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Amerisure Insights Blog
PROPERTY & CASUALTY
APR 03, 2017
Get Ready, Get Set, Stay Safe - Preparedness is Job 1
property & casualty
For many people, “preparedness” means thinking of keeping one’s home and family safe. With the average
full-time working American spending 47 hours on the job
each week, being prepared for emergencies at the workplace should also be a top priority.
The U.S. Department of Homeland Security lists 26 threats ranging from biological dangers to wildfires. These threats arise from natural hazards (such as floods and illness) and human-caused hazards (such as accidents and acts of violence). Each of these threats could be as much a peril for the company and owner as for the household and family.
Our prior Insights blog post “
Get Started With Your Business Continuity Plan
” covered how a business can benefit from:
Business Continuity Analysis
Business Continuity Task Force
Business Continuity Plan
Let’s take a closer look at business readiness.
, the website portal of Homeland Security, notes “we all must take action to prepare … for the types of emergencies that could affect us where we live, work, and also where we visit.”
During summer and fall, weather risks such as hurricanes and wildfires can raise temporarily the vigilance of business owners. But disaster can strike any time of year. Business owners who take the time to consider their risks and plan for them will make their businesses and employees more secure and ready.
“Ready Business,” the section of Ready.gov devoted to helping businesses learn about disaster preparedness, proposes a five-step process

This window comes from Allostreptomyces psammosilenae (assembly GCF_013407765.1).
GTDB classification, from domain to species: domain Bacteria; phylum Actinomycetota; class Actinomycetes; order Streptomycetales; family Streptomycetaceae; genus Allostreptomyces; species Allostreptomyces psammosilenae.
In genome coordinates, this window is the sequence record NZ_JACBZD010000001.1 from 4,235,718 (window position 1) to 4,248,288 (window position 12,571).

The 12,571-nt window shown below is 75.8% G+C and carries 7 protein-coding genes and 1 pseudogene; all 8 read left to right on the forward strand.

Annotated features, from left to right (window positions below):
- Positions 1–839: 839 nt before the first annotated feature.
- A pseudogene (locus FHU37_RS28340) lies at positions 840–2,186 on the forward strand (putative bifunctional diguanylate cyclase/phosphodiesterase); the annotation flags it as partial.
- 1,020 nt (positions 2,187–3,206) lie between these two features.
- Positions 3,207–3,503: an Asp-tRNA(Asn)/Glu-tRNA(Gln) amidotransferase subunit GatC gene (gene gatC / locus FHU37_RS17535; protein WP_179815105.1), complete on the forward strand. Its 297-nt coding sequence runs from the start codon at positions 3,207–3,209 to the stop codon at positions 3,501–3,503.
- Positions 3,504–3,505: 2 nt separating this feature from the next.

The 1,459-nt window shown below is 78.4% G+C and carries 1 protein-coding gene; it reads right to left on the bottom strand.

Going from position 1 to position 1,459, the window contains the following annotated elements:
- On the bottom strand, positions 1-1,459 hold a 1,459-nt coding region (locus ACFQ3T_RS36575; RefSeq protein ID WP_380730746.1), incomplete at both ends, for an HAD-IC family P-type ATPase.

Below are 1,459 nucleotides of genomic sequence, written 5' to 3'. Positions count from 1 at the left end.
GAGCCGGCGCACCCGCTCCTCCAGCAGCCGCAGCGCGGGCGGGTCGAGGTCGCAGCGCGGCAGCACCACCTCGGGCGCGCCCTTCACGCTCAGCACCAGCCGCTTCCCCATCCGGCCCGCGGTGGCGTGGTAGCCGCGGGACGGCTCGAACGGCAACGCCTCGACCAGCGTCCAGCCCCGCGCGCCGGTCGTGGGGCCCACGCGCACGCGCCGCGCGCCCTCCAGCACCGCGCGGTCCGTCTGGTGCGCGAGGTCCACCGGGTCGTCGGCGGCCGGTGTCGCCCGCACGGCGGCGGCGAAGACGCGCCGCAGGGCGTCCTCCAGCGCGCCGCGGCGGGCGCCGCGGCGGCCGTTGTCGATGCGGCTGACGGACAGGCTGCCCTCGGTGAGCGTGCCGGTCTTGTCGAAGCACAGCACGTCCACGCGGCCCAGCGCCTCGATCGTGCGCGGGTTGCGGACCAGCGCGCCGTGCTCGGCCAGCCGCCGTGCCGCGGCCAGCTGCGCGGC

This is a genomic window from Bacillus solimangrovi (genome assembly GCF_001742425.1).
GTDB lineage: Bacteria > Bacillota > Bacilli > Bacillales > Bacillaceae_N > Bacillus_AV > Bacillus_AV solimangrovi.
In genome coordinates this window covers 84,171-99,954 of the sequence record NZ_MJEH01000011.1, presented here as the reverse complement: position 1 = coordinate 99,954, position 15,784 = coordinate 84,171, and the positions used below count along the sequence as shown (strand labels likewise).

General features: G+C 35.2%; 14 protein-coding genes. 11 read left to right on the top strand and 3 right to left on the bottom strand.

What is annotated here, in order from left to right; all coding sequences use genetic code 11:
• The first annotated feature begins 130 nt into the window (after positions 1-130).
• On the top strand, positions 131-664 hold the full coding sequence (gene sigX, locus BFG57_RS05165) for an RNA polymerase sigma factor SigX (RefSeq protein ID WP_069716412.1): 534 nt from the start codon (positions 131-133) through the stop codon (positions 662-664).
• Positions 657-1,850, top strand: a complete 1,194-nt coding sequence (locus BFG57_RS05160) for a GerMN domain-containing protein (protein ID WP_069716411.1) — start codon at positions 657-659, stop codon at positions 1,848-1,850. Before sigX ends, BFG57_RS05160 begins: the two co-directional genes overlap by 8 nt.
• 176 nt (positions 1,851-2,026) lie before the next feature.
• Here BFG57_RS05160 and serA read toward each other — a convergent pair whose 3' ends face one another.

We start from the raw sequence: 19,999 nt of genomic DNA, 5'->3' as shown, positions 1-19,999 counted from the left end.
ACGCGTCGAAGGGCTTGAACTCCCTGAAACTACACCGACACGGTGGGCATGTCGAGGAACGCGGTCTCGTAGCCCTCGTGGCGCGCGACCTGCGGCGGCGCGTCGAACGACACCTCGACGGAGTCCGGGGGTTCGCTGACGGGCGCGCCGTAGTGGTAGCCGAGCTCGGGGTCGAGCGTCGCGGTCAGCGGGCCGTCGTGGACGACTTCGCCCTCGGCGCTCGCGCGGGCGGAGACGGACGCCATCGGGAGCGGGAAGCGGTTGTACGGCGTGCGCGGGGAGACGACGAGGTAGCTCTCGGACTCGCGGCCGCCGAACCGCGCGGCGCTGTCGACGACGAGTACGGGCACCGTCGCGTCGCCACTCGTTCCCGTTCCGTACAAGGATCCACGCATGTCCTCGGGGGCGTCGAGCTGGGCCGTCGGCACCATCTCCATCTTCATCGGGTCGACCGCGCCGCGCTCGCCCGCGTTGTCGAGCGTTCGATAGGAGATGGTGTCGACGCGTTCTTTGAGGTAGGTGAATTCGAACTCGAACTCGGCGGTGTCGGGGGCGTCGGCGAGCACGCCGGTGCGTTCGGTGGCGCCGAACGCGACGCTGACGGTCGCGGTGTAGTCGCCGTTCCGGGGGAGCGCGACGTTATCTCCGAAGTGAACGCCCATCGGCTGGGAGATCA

your business can follow
: the leadership of a business’s preparedness and its management of it, commitment to it, and the financial resources for meeting readiness standards.
: the practice of considering hazards and their potential impact on the business, and identifying means of prevention, mitigation and recovery.
: the act of putting the plan into action through a written document, developing systems for managing risks, and training employees.
Testing and exercises
: the checking of the plan to probe its effectiveness and how ready employees are.
: the critique and update of a preparedness plan — informed by an actual incident, by learning through best practices or education, or from information published by industry associations.
Ready Business recommends you break down the readiness plan to include:
Employee assistance and support
“Are we ready?” is a question every business leader can and should ask about events that, when they occur, could shift the course of a business and its future. Asking now, before a disaster occurs, can save property, money, time and lives.